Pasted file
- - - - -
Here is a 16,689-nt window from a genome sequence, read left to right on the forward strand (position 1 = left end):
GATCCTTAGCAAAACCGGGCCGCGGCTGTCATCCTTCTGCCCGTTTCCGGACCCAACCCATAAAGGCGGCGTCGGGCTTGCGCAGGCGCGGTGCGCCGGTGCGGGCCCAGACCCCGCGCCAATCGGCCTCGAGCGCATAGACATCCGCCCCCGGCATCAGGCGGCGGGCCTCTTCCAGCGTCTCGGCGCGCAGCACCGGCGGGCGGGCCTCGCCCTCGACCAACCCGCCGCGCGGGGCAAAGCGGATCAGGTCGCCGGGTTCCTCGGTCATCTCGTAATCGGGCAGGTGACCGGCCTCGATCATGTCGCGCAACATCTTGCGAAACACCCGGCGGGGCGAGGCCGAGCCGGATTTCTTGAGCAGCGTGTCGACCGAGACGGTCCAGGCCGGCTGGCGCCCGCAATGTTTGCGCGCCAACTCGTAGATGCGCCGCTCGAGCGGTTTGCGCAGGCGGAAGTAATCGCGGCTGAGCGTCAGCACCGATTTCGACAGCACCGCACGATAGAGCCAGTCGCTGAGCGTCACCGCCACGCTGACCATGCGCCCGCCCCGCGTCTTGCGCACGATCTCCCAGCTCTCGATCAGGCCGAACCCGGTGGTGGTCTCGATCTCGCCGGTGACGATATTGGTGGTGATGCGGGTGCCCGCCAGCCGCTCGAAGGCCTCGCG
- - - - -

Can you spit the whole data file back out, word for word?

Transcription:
Here is a 16,689-nt window from a genome sequence, read left to right on the forward strand (position 1 = left end):
GATCCTTAGCAAAACCGGGCCGCGGCTGTCATCCTTCTGCCCGTTTCCGGACCCAACCCATAAAGGCGGCGTCGGGCTTGCGCAGGCGCGGTGCGCCGGTGCGGGCCCAGACCCCGCGCCAATCGGCCTCGAGCGCATAGACATCCGCCCCCGGCATCAGGCGGCGGGCCTCTTCCAGCGTCTCGGCGCGCAGCACCGGCGGGCGGGCCTCGCCCTCGACCAACCCGCCGCGCGGGGCAAAGCGGATCAGGTCGCCGGGTTCCTCGGTCATCTCGTAATCGGGCAGGTGACCGGCCTCGATCATGTCGCGCAACATCTTGCGAAACACCCGGCGGGGCGAGGCCGAGCCGGATTTCTTGAGCAGCGTGTCGACCGAGACGGTCCAGGCCGGCTGGCGCCCGCAATGTTTGCGCGCCAACTCGTAGATGCGCCGCTCGAGCGGTTTGCGCAGGCGGAAGTAATCGCGGCTGAGCGTCAGCACCGATTTCGACAGCACCGCACGATAGAGCCAGTCGCTGAGCGTCACCGCCACGCTGACCATGCGCCCGCCCCGCGTCTTGCGCACGATCTCCCAGCTCTCGATCAGGCCGAACCCGGTGGTGGTCTCGATCTCGCCGGTGACGATATTGGTGGTGATGCGGGTGCCCGCCAGCCGCTCGAAGGCCTCGCG